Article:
Sunday, June 17, 2012

Introduction to Agile Grinding

Hello everyone - this is hopefully one of many future posts exploring the features of the performance test suite called The Grinder. I've used a lot of different performance test tools in my career, and I've come to realise that The Grinder provides an elegant balance between functionality, usability, and flexibility. It doesn't have all the bells and whistles of an enterprise performance test tool such as HP LoadRunner or Borland SilkPerformer, but then again it also doesn't have the five or six figure price tag. What it does have is a very rich set of features out of the box and, using the embedded Jython interpreter, a comprehensive and easily extensible set of programming tools that can leverage all of the power of Java directly from within Jython and The Grinder. Need a JSON interpreter? Simply import the Codehaus Jackson JSON stream reader. Need to integrate with ActiveMQ? Simply import the ActiveMQ client libraries and start processing messages from a JMX queue.

At the same time the basic workflow of creating and running test scripts is easily learnable by non-specialist programmers. Once you get your head around the Python/Jython syntax you'll find it hard to go back to languages such as Java or C#. For a start, you'll forget to append ";" and use "{}" instead of indentation! Writing Jython makes for clean, succinct scripts, and it is a pleasure to "hit the button" and see the script spin up within The Grinder framework and start producing hands-on, relevant, and reliable performance test results.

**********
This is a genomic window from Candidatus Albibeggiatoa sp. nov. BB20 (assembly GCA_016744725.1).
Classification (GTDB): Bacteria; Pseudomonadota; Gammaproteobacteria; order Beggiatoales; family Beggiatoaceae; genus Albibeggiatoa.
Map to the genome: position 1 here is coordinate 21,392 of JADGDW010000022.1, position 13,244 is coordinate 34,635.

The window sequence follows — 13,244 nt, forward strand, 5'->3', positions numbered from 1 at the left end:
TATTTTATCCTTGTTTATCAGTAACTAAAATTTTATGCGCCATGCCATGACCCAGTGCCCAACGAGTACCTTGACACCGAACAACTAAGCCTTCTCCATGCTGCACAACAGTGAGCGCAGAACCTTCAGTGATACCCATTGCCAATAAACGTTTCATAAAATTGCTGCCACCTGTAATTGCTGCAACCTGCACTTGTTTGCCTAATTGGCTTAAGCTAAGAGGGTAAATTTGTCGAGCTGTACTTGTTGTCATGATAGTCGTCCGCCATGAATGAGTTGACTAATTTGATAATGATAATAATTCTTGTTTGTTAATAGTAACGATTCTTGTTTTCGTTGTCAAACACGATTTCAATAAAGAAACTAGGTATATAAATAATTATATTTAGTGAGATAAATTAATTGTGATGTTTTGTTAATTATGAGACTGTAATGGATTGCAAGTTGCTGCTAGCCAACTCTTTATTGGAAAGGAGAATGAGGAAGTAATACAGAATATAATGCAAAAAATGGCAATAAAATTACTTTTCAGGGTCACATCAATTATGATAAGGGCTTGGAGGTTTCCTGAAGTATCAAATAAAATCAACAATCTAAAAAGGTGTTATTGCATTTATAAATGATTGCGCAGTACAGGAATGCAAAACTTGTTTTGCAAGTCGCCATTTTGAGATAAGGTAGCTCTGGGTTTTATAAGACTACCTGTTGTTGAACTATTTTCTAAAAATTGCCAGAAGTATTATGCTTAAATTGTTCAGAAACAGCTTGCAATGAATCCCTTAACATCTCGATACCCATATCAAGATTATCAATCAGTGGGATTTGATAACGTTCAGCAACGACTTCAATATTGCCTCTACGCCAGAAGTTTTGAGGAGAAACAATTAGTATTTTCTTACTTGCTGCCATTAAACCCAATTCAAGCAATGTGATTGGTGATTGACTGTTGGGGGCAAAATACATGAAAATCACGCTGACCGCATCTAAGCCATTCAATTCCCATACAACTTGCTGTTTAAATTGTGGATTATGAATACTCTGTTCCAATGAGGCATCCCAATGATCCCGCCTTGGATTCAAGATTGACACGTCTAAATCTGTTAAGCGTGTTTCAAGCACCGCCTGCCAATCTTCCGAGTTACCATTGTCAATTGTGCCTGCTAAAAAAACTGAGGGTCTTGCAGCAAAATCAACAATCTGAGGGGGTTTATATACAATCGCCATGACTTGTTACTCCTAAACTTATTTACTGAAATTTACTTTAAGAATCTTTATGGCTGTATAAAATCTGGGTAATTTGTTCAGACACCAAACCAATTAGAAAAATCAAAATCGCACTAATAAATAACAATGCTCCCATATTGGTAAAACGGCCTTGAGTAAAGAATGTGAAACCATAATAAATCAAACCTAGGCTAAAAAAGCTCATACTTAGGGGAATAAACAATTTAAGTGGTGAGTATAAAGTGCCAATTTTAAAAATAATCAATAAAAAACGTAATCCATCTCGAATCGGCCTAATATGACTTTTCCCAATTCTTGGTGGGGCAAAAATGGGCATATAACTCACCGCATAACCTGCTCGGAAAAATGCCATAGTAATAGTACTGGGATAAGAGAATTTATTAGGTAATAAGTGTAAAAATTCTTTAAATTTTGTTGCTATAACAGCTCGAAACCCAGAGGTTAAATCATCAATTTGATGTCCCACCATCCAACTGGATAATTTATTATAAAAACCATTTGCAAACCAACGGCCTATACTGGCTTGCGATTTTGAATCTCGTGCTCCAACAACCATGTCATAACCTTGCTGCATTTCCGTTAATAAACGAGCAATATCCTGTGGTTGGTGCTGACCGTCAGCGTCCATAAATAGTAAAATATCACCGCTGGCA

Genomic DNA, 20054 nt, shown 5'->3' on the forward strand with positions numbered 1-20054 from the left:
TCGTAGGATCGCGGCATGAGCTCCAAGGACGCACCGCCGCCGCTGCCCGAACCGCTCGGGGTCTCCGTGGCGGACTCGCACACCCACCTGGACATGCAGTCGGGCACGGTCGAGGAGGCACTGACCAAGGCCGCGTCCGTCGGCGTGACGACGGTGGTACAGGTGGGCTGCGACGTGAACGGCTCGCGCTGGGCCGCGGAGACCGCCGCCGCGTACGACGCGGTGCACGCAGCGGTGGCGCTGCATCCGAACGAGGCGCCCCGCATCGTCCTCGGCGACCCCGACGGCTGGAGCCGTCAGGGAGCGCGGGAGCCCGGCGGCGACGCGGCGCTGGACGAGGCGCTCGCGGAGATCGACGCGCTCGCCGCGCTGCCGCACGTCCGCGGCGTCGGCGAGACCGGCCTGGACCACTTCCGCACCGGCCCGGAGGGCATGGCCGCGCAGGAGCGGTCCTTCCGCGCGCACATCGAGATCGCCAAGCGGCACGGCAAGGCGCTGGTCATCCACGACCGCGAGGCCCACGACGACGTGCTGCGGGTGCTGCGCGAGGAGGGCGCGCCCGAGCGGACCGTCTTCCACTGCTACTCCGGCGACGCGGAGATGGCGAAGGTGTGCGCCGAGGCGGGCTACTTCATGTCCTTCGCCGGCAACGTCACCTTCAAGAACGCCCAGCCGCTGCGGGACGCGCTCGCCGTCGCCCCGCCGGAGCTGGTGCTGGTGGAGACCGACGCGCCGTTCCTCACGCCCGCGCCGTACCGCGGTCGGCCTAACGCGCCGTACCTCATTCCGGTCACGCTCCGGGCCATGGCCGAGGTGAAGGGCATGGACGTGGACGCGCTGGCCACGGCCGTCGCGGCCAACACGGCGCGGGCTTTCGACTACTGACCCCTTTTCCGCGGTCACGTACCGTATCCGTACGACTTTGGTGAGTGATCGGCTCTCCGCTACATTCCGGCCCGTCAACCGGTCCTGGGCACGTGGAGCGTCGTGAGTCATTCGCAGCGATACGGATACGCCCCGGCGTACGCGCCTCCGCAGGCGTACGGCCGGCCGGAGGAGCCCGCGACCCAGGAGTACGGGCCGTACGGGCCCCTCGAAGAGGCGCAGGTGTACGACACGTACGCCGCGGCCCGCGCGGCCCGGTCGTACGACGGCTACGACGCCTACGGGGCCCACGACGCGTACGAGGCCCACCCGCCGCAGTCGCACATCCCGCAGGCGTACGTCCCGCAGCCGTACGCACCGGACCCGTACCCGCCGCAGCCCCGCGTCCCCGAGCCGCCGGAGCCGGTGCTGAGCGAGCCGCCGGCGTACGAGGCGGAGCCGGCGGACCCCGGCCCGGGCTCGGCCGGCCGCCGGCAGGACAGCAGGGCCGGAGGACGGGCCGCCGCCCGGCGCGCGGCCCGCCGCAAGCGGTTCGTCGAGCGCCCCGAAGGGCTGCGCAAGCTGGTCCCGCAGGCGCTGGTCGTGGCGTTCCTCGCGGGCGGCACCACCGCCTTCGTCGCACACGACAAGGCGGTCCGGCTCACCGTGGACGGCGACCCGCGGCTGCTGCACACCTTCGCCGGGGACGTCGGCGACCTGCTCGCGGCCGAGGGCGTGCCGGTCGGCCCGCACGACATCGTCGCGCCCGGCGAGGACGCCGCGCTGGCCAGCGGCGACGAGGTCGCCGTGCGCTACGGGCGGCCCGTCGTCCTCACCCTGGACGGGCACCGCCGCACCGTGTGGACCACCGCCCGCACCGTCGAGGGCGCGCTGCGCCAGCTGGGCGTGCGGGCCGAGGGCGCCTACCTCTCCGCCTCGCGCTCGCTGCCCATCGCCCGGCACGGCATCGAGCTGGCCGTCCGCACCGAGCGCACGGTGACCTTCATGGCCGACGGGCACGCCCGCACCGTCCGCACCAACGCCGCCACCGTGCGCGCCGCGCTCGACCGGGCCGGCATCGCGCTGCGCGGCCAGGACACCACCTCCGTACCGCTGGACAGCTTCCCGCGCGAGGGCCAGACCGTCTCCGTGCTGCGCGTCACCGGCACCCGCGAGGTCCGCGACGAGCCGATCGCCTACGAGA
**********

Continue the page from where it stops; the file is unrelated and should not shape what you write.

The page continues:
My background for over 18 years is in Linux systems administration, performance testing, and performance analysis. I'm going to start with a general introductory tutorial covering all the main features of The Grinder, and then start to develop a framework of Open Source tools around The Grinder that focuses on Agile Methods. I have noticed that almost all areas of software development are adopting agile principles in part or in full. This includes functional testing, with such paradigms as Test Driven Development. However, in my experience performance testing still seems to operate in a very "once it is completely developed, then we'll do a complete performance test" waterfall approach. This needs to change, as performance testing needs to become more flexible and provide much earlier feedback so it can better integrate into agile methodologies. I don't see the commercial enterprise test tools being capable of entering this area, as the intent is small, fast, simple iterative feedback that is directly relevant to the developers cutting the code. Too often performance test results are remote in time and space from the very people who need to understand and respond to them, namely the developers who need to know immediately: "if I check-in this one line change, what will be the performance implications?".

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